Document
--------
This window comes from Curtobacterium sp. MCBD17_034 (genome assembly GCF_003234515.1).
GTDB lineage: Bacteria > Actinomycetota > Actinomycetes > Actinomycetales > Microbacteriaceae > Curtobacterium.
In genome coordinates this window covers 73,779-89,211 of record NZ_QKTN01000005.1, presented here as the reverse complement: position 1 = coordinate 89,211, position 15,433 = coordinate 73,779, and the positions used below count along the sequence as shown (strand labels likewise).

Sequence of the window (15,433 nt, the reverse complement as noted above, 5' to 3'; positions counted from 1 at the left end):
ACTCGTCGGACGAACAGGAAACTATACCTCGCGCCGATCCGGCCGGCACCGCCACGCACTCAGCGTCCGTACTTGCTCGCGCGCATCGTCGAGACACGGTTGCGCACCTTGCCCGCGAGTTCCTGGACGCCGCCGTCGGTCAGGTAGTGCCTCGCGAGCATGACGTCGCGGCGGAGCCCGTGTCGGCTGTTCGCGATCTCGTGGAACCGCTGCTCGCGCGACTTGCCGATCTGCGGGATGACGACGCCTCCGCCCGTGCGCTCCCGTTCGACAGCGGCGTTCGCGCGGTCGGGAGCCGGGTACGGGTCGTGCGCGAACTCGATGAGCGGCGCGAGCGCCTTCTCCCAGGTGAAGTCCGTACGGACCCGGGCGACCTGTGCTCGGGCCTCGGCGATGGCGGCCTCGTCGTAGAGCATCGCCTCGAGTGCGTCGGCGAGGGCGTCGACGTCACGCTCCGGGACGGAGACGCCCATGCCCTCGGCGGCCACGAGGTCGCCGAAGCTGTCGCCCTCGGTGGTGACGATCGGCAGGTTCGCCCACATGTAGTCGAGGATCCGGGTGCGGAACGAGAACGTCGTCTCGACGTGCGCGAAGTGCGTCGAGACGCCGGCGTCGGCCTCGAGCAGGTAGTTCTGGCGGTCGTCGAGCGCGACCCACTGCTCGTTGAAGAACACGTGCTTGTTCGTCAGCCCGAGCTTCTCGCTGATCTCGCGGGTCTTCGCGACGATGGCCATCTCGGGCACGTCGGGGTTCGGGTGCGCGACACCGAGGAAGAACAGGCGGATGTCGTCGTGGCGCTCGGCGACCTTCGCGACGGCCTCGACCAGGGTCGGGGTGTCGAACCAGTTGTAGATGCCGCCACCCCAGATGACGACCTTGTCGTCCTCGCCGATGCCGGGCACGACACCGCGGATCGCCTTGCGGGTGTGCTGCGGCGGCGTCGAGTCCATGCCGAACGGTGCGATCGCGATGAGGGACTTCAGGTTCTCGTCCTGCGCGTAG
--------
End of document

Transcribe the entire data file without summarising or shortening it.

This window comes from Curtobacterium sp. MCBD17_034 (genome assembly GCF_003234515.1).
GTDB lineage: Bacteria > Actinomycetota > Actinomycetes > Actinomycetales > Microbacteriaceae > Curtobacterium.
In genome coordinates this window covers 73,779-89,211 of record NZ_QKTN01000005.1, presented here as the reverse complement: position 1 = coordinate 89,211, position 15,433 = coordinate 73,779, and the positions used below count along the sequence as shown (strand labels likewise).

Sequence of the window (15,433 nt, the reverse complement as noted above, 5' to 3'; positions counted from 1 at the left end):
ACTCGTCGGACGAACAGGAAACTATACCTCGCGCCGATCCGGCCGGCACCGCCACGCACTCAGCGTCCGTACTTGCTCGCGCGCATCGTCGAGACACGGTTGCGCACCTTGCCCGCGAGTTCCTGGACGCCGCCGTCGGTCAGGTAGTGCCTCGCGAGCATGACGTCGCGGCGGAGCCCGTGTCGGCTGTTCGCGATCTCGTGGAACCGCTGCTCGCGCGACTTGCCGATCTGCGGGATGACGACGCCTCCGCCCGTGCGCTCCCGTTCGACAGCGGCGTTCGCGCGGTCGGGAGCCGGGTACGGGTCGTGCGCGAACTCGATGAGCGGCGCGAGCGCCTTCTCCCAGGTGAAGTCCGTACGGACCCGGGCGACCTGTGCTCGGGCCTCGGCGATGGCGGCCTCGTCGTAGAGCATCGCCTCGAGTGCGTCGGCGAGGGCGTCGACGTCACGCTCCGGGACGGAGACGCCCATGCCCTCGGCGGCCACGAGGTCGCCGAAGCTGTCGCCCTCGGTGGTGACGATCGGCAGGTTCGCCCACATGTAGTCGAGGATCCGGGTGCGGAACGAGAACGTCGTCTCGACGTGCGCGAAGTGCGTCGAGACGCCGGCGTCGGCCTCGAGCAGGTAGTTCTGGCGGTCGTCGAGCGCGACCCACTGCTCGTTGAAGAACACGTGCTTGTTCGTCAGCCCGAGCTTCTCGCTGATCTCGCGGGTCTTCGCGACGATGGCCATCTCGGGCACGTCGGGGTTCGGGTGCGCGACACCGAGGAAGAACAGGCGGATGTCGTCGTGGCGCTCGGCGACCTTCGCGACGGCCTCGACCAGGGTCGGGGTGTCGAACCAGTTGTAGATGCCGCCACCCCAGATGACGACCTTGTCGTCCTCGCCGATGCCGGGCACGACACCGCGGATCGCCTTGCGGGTGTGCTGCGGCGGCGTCGAGTCCATGCCGAACGGTGCGATCGCGATGAGGGACTTCAGGTTCTCGTCCTGCGCGTAG